That sentiment was heard in Europe in the 1980s, when Shell Oil revealed plans to dispose of the 450-foot-high Brent Spar -- a concrete and steel floating storage facility and loading buoy in the North Sea -- by sinking it in deep water. The company weighed alternatives for the structure at considerable cost and in the end concluded that deep-sea dumping appeared to be the most environmentally sound choice.

The British government agreed and approved the plan, but the ensuing outcry showed oil companies and governments that all the stacks of reports and careful consideration in the world wasn't necessarily going to convince the public it was OK to ditch a rig at sea. Greenpeace instigated a boycott of Shell gas stations across Europe. One was firebombed, an action condemned by Greenpeace.

After months of uproar, Shell executives decided the most practical option was to dispose of the rig on land. It was towed to a bay in Norway, where much of its steel structure was recycled into a new quay.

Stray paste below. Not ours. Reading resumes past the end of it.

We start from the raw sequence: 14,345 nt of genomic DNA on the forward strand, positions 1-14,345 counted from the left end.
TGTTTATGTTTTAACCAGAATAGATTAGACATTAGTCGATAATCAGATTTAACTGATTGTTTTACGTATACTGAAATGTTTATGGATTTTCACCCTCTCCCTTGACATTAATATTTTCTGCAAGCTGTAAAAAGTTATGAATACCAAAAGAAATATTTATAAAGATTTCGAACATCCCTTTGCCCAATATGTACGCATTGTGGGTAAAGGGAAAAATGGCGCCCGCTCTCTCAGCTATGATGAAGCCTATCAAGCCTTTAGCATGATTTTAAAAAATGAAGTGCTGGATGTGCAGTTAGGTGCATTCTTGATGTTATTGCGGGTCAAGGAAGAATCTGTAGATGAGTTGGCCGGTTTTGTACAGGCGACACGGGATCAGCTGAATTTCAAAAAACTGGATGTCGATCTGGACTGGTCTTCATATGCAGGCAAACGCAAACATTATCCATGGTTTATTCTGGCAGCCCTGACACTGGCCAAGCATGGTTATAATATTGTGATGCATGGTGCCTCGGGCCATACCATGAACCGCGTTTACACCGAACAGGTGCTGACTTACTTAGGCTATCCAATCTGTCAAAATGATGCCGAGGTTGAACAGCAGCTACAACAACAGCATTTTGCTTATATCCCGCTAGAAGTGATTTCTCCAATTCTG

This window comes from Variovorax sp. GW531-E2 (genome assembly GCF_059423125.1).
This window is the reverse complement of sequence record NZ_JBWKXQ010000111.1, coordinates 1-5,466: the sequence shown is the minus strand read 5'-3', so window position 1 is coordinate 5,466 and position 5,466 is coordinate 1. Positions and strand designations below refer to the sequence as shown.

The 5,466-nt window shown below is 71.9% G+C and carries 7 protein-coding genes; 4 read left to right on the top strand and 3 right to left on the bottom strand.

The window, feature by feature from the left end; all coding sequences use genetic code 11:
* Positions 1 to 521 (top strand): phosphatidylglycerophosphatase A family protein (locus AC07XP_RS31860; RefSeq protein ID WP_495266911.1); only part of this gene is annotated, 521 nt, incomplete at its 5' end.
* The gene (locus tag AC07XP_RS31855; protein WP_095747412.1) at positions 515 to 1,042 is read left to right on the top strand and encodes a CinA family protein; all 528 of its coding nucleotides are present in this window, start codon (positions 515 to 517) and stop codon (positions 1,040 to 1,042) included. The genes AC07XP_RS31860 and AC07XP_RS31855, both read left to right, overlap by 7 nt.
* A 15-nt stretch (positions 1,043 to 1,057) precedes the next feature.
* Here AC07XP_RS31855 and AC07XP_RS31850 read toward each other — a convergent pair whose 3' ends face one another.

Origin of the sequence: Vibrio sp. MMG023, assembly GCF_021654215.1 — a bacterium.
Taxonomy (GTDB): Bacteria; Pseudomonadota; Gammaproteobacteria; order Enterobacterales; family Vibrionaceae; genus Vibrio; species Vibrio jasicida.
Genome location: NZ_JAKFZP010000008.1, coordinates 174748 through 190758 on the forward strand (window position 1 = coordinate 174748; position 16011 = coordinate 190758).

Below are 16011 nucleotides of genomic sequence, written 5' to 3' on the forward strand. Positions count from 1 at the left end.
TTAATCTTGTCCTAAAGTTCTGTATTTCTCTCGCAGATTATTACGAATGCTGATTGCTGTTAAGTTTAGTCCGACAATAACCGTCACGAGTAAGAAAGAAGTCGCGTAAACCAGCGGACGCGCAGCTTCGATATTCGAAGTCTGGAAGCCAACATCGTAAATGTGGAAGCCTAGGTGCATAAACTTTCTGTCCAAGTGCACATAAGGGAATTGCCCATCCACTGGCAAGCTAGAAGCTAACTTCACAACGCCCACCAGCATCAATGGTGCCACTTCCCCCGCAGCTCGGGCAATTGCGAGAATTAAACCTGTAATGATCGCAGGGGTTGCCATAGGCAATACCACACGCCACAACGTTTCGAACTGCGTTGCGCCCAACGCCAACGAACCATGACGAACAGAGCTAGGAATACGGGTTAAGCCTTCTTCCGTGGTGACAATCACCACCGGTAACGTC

Shell could have saved itself $4.6 million -- the cost of evaluating and arguing the case for deep-sea dumping -- as well as the cost of the consumer boycott by opting for onshore disposal in the first place.

Mr. Spaulding, though, said, "I don't think the Brent Spar situation applies here" because the structure was contaminated with oily residue, as it was used as a storage facility.

Any rigs that were left as artificial reefs would have their "topsides" and any contaminated pipe structures removed.

"We don't have any Brent Spars here," Mr. Smith said.

Reflecting on the political aspects of decommissioning debates, Mr. Edwards said, "I still think decisions shouldn't be made by who yells the loudest, but what's the best scientific information.

"Don't stick your head in the sand and say, 'What was written down 40 years ago is the correct ecological way to proceed with current scientific information.' "

Public sentiment, of course, varies from place to place. In particular, what went down well in Louisiana won't necessarily fly in California.